Masses of flame red tulips march across the lawn. Luscious pink peonies, velvety purple Siberian iris and celestial blue delphiniums co-mingle in the perennial garden. A colorful riot of orange zinnias, hot pink petunias, lime green sweet potato vines and red geraniums spill from a patio pot. Blame it on our short growing season -- Minnesota gardeners want color, color, color in their yards and gardens.
But the nongrowing season, better known as winter, occupies half the year here. What's a color-starved gardener to do? I usually recommend any plants that can provide brightly colored bark and persistent, showy fruit. And it's true that plants such as red-stemmed dogwood (Cornus sericea) and American cranberrybush viburnum (Viburnum trilobum) provide welcome splashes of red against the winter landscape. But maybe the real way to survive the cold months is to develop a greater appreciation of winter's subtle beauties.
Silhouettes and seeds
This is the time to admire plants on the large scale and the small. In winter we can see the silhouettes of deciduous trees and shrubs, the majesty and intricacy of every branch revealed. It is an education in structural engineering to see the massive limbs of an oak jutting out nearly perpendicular to the ground, supported by the strength of the even more massive trunk. It's also a fun exercise to identify plants just by their branching structure, especially unique ones such as the horizontally tiered branches of pagoda dogwood (Cornus alternifolia). And, for the incurably practical gardener, winter affords the opportunity to see where some pruning is needed.
Small scale beauty is also out there for us to see, though it may require donning boots and warm clothes to get up close and personal. If you leave seed heads in the garden through winter you'll have interesting plant structures to look at and provide a food source for birds. The spiky heads of purple coneflower (Echinacea purpurea) remain all winter, often wearing fashionable caps of snow. If you grow hydrangeas (Hydrangea arborescens, H. paniculata), leave the flowers on as they dry in the fall. In winter, examine the leathery, tan florets, thin as tissue paper, revealing a delicate network of veins in each petal.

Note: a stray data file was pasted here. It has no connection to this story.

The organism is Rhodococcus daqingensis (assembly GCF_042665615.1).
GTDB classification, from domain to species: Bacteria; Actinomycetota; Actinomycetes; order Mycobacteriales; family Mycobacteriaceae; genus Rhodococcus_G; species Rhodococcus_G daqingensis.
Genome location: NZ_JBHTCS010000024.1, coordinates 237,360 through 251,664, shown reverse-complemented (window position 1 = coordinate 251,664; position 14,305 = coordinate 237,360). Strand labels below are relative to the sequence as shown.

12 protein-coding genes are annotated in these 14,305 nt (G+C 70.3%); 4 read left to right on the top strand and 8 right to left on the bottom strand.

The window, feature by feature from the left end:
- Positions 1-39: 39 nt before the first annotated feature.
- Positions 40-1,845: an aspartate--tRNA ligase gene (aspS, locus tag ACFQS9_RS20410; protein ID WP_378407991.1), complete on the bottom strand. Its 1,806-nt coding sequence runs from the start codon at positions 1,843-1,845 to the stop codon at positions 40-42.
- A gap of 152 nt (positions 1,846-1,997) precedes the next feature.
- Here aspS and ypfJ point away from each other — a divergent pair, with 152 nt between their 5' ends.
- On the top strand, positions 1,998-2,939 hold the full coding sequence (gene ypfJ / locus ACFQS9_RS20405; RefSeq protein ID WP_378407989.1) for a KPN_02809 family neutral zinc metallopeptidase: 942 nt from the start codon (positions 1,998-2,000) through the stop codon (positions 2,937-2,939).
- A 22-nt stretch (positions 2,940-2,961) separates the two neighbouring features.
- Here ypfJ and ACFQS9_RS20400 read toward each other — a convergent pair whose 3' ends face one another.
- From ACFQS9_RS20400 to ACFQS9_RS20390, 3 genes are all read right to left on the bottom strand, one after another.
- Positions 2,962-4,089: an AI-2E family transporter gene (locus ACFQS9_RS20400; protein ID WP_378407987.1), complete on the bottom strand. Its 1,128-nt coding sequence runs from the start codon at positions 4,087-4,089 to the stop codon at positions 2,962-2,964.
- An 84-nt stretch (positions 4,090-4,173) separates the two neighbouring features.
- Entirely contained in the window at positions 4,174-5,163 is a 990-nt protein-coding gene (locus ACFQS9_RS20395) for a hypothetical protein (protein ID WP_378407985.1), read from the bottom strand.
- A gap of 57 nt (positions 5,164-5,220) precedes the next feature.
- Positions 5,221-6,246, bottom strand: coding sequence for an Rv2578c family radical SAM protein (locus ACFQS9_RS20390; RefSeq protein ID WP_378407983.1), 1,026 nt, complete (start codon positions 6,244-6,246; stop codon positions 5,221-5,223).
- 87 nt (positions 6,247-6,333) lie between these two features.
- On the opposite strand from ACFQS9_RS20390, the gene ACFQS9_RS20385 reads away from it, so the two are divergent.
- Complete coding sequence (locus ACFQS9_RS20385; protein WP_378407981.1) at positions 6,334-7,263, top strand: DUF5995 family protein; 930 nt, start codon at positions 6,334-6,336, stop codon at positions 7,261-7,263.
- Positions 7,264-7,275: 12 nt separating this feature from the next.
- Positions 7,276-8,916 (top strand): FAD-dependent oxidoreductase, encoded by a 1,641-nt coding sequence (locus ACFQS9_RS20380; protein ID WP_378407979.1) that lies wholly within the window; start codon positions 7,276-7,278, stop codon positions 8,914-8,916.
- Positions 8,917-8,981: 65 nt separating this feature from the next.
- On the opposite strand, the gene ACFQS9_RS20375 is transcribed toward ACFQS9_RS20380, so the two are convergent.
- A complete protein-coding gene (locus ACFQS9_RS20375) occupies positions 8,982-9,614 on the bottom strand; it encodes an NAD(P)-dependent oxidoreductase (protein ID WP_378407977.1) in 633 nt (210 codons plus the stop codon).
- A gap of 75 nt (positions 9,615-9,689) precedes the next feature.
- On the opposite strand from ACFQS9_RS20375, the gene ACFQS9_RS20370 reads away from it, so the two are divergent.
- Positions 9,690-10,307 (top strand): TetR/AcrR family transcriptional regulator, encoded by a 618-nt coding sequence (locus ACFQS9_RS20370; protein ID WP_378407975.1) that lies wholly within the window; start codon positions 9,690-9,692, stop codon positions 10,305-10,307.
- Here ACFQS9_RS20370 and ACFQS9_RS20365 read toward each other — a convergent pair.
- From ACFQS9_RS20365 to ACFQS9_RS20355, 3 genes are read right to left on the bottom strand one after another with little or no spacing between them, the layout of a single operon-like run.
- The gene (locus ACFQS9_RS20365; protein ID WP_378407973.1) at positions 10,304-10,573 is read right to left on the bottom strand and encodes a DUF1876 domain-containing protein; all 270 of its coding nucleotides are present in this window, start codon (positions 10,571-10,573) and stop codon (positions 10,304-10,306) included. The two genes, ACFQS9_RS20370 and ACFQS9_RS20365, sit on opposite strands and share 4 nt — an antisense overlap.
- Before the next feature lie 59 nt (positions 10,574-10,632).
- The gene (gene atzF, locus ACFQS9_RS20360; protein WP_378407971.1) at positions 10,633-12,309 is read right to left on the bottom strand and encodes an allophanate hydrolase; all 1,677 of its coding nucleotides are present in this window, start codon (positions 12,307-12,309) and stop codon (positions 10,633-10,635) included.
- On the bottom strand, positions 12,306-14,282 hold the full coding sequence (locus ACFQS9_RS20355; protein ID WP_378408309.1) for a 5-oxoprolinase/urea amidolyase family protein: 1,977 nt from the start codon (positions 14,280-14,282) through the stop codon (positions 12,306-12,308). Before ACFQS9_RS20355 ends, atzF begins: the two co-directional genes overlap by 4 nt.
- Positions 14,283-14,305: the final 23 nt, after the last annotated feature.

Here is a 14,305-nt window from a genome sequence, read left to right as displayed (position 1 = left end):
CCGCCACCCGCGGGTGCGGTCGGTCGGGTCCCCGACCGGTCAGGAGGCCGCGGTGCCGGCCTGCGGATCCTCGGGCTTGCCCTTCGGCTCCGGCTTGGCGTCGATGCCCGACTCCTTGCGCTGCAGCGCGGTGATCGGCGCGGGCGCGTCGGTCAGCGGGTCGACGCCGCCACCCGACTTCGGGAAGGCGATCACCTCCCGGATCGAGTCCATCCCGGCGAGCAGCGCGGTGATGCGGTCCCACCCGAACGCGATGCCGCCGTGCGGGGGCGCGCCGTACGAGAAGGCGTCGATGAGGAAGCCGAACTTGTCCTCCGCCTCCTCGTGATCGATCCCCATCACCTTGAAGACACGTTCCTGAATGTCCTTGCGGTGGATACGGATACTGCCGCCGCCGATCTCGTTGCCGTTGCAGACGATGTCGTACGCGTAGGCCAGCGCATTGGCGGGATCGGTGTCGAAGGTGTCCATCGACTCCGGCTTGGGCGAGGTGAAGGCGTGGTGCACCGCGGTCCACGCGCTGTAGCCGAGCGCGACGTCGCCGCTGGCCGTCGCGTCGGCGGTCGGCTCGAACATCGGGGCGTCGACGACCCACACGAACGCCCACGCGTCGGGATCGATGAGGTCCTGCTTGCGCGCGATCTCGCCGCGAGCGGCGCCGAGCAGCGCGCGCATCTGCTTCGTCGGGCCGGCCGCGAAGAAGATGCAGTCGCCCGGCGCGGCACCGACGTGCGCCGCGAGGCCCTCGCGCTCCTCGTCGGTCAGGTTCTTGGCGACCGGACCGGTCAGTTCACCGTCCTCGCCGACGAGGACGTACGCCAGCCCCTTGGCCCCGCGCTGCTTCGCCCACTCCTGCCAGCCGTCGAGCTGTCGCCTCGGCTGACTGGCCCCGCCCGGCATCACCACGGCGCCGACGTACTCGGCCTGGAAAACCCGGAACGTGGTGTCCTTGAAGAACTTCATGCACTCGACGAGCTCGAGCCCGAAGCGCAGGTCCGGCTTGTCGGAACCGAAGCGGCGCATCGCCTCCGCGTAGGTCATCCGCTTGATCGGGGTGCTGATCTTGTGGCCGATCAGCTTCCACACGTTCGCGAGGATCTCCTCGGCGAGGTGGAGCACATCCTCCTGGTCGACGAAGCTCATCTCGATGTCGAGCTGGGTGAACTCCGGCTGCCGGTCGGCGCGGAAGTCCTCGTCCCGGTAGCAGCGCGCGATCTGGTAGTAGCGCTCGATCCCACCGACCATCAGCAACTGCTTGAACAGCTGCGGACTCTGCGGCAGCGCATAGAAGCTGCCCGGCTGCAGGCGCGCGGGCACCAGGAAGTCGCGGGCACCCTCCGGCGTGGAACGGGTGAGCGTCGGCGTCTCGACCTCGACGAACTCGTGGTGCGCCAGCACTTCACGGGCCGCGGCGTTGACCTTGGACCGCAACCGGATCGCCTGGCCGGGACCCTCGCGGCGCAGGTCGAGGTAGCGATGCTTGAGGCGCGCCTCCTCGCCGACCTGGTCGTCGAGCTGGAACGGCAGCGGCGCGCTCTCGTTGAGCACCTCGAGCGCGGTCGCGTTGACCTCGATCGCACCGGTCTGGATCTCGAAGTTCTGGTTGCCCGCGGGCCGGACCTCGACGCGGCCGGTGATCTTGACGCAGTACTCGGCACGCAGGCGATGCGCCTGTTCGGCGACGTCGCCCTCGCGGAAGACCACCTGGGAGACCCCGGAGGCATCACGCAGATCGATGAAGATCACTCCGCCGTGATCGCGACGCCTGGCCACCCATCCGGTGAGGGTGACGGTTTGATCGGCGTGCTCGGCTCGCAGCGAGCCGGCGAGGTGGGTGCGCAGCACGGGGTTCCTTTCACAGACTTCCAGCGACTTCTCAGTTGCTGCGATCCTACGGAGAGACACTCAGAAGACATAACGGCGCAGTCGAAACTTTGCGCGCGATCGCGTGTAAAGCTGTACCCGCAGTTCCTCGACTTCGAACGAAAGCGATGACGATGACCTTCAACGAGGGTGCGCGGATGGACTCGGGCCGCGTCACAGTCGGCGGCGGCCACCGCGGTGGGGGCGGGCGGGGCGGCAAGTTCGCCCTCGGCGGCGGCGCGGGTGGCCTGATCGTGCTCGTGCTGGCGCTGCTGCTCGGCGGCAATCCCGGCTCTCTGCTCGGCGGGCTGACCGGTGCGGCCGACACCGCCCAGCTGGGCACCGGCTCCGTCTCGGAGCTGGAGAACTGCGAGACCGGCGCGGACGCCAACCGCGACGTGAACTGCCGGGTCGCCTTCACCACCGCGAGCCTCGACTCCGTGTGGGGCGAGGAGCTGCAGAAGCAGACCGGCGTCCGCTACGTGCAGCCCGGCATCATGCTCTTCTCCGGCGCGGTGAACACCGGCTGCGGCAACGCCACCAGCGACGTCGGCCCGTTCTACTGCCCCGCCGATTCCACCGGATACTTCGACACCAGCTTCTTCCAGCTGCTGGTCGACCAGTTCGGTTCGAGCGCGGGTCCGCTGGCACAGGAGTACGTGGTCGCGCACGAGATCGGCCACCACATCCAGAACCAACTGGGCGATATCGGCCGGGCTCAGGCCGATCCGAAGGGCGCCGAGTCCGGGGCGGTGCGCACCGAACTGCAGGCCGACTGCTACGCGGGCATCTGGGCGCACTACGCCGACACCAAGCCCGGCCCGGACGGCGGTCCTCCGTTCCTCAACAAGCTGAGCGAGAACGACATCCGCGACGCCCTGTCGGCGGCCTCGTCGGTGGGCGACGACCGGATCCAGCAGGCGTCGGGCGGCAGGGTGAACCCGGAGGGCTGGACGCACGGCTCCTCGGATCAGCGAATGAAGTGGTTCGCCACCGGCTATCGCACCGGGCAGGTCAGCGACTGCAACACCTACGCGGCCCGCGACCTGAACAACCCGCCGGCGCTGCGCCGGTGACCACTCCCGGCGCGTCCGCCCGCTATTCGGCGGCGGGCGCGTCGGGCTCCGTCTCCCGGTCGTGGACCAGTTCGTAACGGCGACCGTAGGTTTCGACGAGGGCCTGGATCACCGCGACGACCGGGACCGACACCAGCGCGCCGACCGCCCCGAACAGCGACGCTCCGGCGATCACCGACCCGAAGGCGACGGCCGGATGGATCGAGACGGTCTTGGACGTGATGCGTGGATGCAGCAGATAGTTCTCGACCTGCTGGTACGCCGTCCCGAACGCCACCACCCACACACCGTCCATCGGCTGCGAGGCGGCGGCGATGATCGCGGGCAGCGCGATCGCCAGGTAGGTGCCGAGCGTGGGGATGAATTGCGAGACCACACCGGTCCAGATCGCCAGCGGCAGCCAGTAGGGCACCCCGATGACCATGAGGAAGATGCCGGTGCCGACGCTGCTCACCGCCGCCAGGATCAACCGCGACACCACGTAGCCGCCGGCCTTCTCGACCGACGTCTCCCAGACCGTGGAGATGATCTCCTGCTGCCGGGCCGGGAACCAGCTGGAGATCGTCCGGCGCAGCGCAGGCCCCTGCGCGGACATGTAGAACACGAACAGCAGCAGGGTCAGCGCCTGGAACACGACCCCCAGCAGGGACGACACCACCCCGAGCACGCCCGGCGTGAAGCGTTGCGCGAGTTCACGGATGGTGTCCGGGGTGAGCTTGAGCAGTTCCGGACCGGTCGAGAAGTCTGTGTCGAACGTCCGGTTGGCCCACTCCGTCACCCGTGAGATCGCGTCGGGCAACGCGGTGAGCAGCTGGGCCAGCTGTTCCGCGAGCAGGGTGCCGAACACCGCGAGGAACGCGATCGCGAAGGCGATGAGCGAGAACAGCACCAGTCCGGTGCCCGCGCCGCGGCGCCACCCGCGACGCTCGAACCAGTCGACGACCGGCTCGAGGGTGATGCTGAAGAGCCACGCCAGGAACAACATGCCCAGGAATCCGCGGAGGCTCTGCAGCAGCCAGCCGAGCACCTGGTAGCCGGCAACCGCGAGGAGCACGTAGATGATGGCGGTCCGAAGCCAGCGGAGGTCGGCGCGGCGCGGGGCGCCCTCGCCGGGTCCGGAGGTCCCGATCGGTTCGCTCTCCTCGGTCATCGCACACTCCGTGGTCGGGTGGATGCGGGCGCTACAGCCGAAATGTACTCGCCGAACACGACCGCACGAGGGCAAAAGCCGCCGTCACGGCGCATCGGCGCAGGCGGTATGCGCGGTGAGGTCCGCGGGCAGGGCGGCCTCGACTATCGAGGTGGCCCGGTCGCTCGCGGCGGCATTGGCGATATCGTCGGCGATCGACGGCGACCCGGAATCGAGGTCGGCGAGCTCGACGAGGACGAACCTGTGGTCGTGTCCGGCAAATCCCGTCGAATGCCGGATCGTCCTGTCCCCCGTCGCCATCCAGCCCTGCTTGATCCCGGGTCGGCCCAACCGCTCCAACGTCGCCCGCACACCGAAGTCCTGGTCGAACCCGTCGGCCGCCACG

Even the buds of some plants are admirable. The star magnolia (Magnolia stellata) in my front yard is loaded with fat flower buds, each silky, pale greenish-silver nub harboring the promise of a large, fragrant, creamy white flower. I also admire the plump, pointed buds of deciduous azaleas, knowing that each shingled bud scale will open and eventually expand to produce a domed cluster of flowers the size of a softball. And in late winter, the flower bud-laden stems of spring bloomers such as forsythia can be cut and forced indoors for some early color.
Bark is another thing to appreciate in winter. The bark of some plants is quite noticeable -- those bright red dogwood stems, the coppery sheen of Amur chokecherry (Prunus maackii) bark, or chalk white paper birch (Betula papyrifera) trunks against a cold azure sky. But look also for the pattern and detail in the more mundane gray-brown bark that clads many trees. Feel the corky, deeply furrowed bark of bur oak (Quercus macrocarpa), so thick that it protects the tree from grass fires in its native prairie savannas. Notice the regular diamond pattern on a white ash (Fraxinus americana) trunk, or the distinctive warty protrusions of hackberry (Celtis occidentalis) bark.
We may curse winter precipitation while navigating roadways, but snow and frost can turn our yards into winter wonderlands. All those wonderful branching patterns in trees and shrubs are enhanced when highlighted by a dusting of fresh snow. And one of winter's most magical experiences is waking to a world coated with hoarfrost, that thick rime of lacy crystals that ices every twig and needle. On those perfect frosty mornings, bundle up, grab a camera and maybe a magnifying glass and appreciate that ephemeral beauty.
Phases of winter
I admit that appreciating subtle beauty is easier to do in early to mid-winter, when memories of mosquito bites, fungal blights and tangled hoses are fresh in the gardener's mind. Many of us will admit that there's a certain relief when the big killing frost finally arrives, the ground freezes and you simply can't work in the garden anymore. For several months thereafter it's easy to appreciate subtleties such as the angle of a branch or a fuzzy bud. Of course, by late February or early March that craving for color and the smell of damp soil may require a therapeutic trip to a warm, flower-filled conservatory (or better yet, Hawaii). Life and gardening have cycles, and soon enough bright colors will once again fill our gardens. But for now relax, go play in the snow, and marvel at the crisp shadows of branches on snow some moonlit winter night.
Nancy Rose is a horticulturist, writer and photographer. To ask her a gardening question, call 612-673-9073 and leave a message. She will answer questions in this column only.